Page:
Air New Zealand Wants to Read Your In-Flight Emotional State With Augmented Reality

The HoloLens as it would be used by Air New Zealand | Courtesy of Air New Zealand, YouTube
The HoloLens as it would be used by Air New Zealand | Courtesy of Air New Zealand, YouTube
Photo of Peter Ward
Tech Editor17 July 2017

When we fly we can get quite stressed. We can also be happy, frustrated, sad, or any other number of emotions. Dealing with a plane full of people and a vast range of moods is part of what makes a flight attendant’s job so difficult. Air New Zealand is working on some astonishing new technology that could make their lives, and ours, a little easier.

The airline has been working with Dimension Data, an IT service provider, to design software for the Microsoft HoloLens. The HoloLens creates a mixed reality, where holographs are overlaid onto the real world. The potential of this technology is huge, as it could give us information on almost anything recognizable just by looking at it. The HoloLens is still only available for developers, and is very much in the experimental stage.

The cabin crew would wear the glasses and be given key customer information when they look at each passenger, including meal choices, time since last drink, and the program is also reportedly sophisticated enough to detect passengers’ emotions by analyzing visual and audio cues.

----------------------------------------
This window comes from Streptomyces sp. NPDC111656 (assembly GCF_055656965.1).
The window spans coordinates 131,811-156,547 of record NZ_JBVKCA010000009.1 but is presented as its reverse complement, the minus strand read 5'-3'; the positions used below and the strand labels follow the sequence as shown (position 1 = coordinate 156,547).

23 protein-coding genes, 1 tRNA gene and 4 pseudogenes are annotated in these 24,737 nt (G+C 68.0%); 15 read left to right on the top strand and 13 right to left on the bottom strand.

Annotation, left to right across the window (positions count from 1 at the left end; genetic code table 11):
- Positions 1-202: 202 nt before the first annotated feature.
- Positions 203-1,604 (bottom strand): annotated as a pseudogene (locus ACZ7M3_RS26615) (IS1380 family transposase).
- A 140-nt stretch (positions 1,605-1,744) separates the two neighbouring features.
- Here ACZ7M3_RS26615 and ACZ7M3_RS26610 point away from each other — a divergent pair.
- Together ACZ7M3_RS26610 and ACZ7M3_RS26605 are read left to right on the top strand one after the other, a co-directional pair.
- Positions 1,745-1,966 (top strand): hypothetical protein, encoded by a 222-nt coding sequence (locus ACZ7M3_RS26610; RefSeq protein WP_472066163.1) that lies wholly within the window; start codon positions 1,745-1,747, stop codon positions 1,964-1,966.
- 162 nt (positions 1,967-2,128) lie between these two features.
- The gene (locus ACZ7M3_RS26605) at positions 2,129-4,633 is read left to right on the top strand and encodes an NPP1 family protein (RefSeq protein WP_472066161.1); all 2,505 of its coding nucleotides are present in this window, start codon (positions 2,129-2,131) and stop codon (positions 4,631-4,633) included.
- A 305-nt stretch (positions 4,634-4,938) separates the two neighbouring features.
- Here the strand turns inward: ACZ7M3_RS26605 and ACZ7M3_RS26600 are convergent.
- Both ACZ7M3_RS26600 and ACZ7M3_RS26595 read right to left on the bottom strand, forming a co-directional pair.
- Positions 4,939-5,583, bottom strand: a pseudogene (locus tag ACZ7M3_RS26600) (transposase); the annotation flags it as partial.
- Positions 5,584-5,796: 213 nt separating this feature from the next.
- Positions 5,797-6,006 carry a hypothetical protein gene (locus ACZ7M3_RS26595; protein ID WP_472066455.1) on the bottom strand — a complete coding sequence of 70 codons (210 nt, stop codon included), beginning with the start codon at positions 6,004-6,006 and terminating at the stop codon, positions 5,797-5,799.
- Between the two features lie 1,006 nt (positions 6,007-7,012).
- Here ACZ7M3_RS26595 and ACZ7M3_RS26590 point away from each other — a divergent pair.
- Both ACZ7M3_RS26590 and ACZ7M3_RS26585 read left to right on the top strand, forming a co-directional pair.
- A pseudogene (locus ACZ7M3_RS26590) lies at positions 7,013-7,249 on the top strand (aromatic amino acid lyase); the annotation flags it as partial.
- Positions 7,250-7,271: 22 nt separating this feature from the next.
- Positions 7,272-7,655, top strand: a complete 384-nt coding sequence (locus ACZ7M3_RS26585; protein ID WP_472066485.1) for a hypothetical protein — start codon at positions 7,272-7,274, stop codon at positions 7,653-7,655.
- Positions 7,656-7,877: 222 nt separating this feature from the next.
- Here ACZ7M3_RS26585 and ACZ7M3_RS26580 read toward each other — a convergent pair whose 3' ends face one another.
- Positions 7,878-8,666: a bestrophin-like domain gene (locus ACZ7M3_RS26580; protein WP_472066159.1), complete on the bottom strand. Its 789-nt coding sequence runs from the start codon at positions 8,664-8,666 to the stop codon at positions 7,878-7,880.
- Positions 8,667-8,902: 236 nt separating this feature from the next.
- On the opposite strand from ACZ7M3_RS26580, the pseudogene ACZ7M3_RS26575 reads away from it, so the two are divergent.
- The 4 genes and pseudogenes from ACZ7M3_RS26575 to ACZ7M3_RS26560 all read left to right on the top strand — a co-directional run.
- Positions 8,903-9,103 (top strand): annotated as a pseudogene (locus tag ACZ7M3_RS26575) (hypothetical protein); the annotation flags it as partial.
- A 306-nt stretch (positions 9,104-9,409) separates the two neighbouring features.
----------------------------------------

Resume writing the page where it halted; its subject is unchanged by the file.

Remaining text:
“This software is a great example of us collaborating with other partners and exploring how technology could enhance the way our people work as well as the experience they deliver to our customers through greater personalization,” said Avi Golan, Air New Zealand Chief Digital Officer.

The video below shows the airline’s vision for the future of air travel. The HoloLens is likely to look different in future iterations, meaning the slightly disconcerting thought of having a giant pair of glasses looming over you shouldn’t be permanent. It’s not clear how far along Air New Zealand is with developing this technology, but it shows the potential of augmented reality to change the service we get when we step on a plane.

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